Philo's Clever Language? Addressing 'The Cult' in Conf. Ling.

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Philo's Clever Language? Addressing 'The Cult' in Conf. Ling.

Post by billd89 »

I gather there is allusive and elliptical language, some allegorical tricks and a great deal left unsaid in Philo: he's a very 'political' writer, in that way. So I'm curious about this passage, which (I suspect) is something more than literal: there is a reference shortly before this to a 'disciple of Moses' (the Mosaic cult that Philo refers to elsewhere). I want to know more about this 1st C. AD Philonic Jewish cult, movement or network.

De Confusione Linguarum 14.63:
τοῦιον μὲν γὰρ πρεσβύτατον υἱὸν τῶν ὅλων ἀνέτειλε πατήρ, ὃν ἑτέρωθι πρωιόγονον ὠνόμασε, καὶ γεννηθεὶς μέντοι, μιμούμενος τὰς τοῦ πατρὸτ ὁδούς, πρὸς παραδείγματα ἀρχέτυπα ἐκείνου βλέπων ἐμόρφου τὰ εἴδη.

Colson (1935):
For that man is the eldest son, whom the Father of all raised up, and elsewhere calls him His first-born, and indeed the Son thus begotten followed the ways of his Father, and shaped the different kinds, looking to the archetypal patterns which that Father supplied.

Yonge (1854):
For the Father of the universe has caused him to spring up as the eldest son, whom, in another passage, he calls the firstborn; and he who is thus born, imitating the ways of his father, has formed such and such species, looking to his archetypal patterns.

De Confusione Linguarum 14.63 (my translation):
“For the Universal Father has caused him to arise as Senior Son {viz. Elder Councilor-of-Affairs; Senior Ambassador} (called the First-Born elsewhere), and indeed he who is thus born - imitating the ways of his Father - has shaped the different species by looking to His archetypal patterns (paradigms).”

I wonder if Philo implies the Founder or leader of cult who, imitating this Demiurgic mythos, orders his own organization according to a divine pattern. The mythos here is more than just the Genesis story of animals and plants; this tractate would be about internecine conflict, and thus a subtext closer to 'Songs of the Sabbath Sacrifice' (described by K. Dalgaard [2013], pp.52-54).

The Logos would be Melchizedek, not Moses. There's ample evidence Melchizedek was (in some Alexandrian quarters) the Logos, Son-of-God, Ambassador, Divine Mediator etc. But I suspect the 'Senior Son' De Confusione Linguarum 14.63 is a cryptic reference to the leader of a Jewish organization: is this book a kind of 'management guide' for insiders of an 'international' Jewish network c. 25 AD?

A struggle, amongst competing 'priesthoods' of the Diaspora perhaps?

3.4.2 Melchizedek in 'Songs of the Sabbath Sacrifice'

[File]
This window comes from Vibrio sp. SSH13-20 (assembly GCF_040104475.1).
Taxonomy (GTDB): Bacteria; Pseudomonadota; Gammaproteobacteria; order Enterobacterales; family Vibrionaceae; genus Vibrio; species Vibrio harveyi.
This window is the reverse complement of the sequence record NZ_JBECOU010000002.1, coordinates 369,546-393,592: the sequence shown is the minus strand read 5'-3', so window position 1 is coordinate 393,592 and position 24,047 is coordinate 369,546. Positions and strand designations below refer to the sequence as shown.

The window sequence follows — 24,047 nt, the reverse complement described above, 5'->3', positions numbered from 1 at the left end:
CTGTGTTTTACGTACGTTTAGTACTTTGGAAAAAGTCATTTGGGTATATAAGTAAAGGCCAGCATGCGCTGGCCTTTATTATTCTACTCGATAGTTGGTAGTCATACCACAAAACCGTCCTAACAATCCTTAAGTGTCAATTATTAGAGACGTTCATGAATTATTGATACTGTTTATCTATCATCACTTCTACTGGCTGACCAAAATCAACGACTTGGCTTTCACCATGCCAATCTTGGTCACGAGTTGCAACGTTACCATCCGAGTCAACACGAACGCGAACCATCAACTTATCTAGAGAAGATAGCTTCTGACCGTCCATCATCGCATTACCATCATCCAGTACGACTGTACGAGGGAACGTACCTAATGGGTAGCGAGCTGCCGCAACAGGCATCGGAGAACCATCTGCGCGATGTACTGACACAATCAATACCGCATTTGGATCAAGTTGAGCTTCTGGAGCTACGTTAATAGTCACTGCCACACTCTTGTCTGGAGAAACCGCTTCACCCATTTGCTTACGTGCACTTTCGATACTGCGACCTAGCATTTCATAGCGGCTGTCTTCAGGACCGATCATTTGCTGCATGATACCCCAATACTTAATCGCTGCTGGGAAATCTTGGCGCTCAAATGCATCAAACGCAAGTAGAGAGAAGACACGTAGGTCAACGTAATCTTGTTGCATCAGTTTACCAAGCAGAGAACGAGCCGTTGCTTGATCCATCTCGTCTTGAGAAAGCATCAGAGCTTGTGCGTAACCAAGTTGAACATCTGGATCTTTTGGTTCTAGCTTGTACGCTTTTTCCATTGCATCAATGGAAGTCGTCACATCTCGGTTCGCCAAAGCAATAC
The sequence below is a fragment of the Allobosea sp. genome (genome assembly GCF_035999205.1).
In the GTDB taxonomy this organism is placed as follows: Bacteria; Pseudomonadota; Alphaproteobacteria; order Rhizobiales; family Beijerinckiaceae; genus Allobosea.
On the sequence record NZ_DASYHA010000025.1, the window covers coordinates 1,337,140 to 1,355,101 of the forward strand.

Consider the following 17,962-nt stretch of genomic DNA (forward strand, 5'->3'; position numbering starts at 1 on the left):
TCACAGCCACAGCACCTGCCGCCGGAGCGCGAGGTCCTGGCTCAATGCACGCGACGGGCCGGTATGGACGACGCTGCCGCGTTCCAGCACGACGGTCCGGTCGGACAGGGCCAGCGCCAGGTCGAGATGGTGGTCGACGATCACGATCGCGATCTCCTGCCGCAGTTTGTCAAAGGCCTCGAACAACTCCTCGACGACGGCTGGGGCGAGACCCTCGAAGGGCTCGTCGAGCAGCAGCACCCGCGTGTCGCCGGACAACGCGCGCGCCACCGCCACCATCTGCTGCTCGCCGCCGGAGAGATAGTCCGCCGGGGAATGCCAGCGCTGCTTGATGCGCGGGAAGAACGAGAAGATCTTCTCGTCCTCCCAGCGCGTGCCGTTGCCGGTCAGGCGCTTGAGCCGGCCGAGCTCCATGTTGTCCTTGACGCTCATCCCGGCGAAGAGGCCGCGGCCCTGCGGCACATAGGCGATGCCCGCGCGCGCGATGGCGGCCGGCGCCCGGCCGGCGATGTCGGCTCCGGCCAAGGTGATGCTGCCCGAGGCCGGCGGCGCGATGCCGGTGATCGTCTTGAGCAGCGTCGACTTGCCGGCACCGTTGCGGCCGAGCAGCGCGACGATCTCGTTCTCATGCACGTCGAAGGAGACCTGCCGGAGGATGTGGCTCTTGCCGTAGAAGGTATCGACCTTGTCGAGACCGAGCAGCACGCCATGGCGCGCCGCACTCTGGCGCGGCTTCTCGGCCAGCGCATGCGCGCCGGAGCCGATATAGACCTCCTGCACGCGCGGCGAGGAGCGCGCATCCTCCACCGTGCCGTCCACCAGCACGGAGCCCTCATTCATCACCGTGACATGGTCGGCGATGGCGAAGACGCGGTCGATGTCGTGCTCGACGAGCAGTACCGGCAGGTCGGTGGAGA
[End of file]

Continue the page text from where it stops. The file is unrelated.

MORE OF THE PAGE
The description and duties of the heavenly temple, of its seven priesthoods, and of the angels who serve in them is the central subject of Songs of the Sabbath Sacrifice. While the priestly functions of the angels correspond to what we find in other texts (such as Jub. 2.18), the songs contain a more complex angelogy than elsewhere. This focus on establishing an angelogy shows in the many varied appellations used for the angels in Songs of the Sabbath Sacrifice and in the functions ascribed to them. The select angels serve as priests in the heavenly temple (4Q400 1 i l. 4 the eternally holy, the holiest of the holy ones, and they have become for Him priests), where they perform sacrifices and maintain the purity of the temple (4Q400 1 i l. 14). They are described as wearing what may be high-priestly ephods (4Q405 23 ii l.5–10), and are said to teach or instruct in matters of holiness (4Q400 1 i l.17), presumably to the community responsible for the text (cf. 4Q401 14 ii l.7). They thus mirror the responsibilities of the tribe of Levi on earth. The angels are also responsible for carrying out divine judgments against the wicked and for mollifying the divine anger against those repentant (4Q400 1 i l. 16).172These angels are arranged throughout the temple in seven camps (4Q403 1 ii 11), and the use of various military terms throughout the songs (though primarily in song five) supports the interpretation that these angels were believed to play an important role in the eschatological war fought on behalf of God (described in 4Q402 4 l.7–10 as the war of the godlike beings). The angelogy of Songs of the Sabbath Sacrifice appears to function as a heavenly paradigm of the division within the Israelite tribes. Like the tribe of Levi on earth, the angelic priests were responsible for the heavenly sanctuary, teaching, and sacrificing. We also find hierarchic structures within the priesthood: scattered throughout the thirteen songs are references to the priestly angels being divided into seven priesthoods, each led by deputy high priests and high priests (4Q403 1 ii l.11; 4Q405 23 ii 5–10). Yet there are further signs of an additional level within this hierarchy, as several references are made to a single angelic high priest ranked above the six other high priests. Five of these references are of special importance for this study: in the case of three, the name Melchizedek may plausibly be restored (4Q401 11 l.3; 4Q401 22 l.3; 11Q17 ii 3 l.7), and another two refer to an unidentified, yet important, angel which, based on the first three references, may also be the Melchizedek figure (4Q401 23 l.1; 4Q403 1 ii l.10). The first of the possible occurrences of the name is in 4Q401 11 l.3, in what may be part of song three: [Melchi]zedek, priest in the assemb[ly of God] (תאל]בעדכוהןצדק [מלכי). Here the most plausible reconstruction of the text’s צדקis as part of the proper name Melchizedek. Judging from the context, כוה should probably be interpreted as high priest, rather than priest. The second possible reference to the name occurs in 4Q401 22 l.3: ]צדקכי[מל ([…Mel]chizedek[…]). This fragment may be part of song five, and the mention in l. 1–2 of...]holy ones of […] they fill their hands[…]) appears to refer to a priestly ritual. The third and most plausible occurrence of the name is in song eight (11Q17 ii 3 l.7), where the reconstruction of the name Melchizedek ([צדקי]מלכ) constitutes the most plausible option: [the chiefs of the princes of the won]derful [priesthoods] of Melch[izedek]).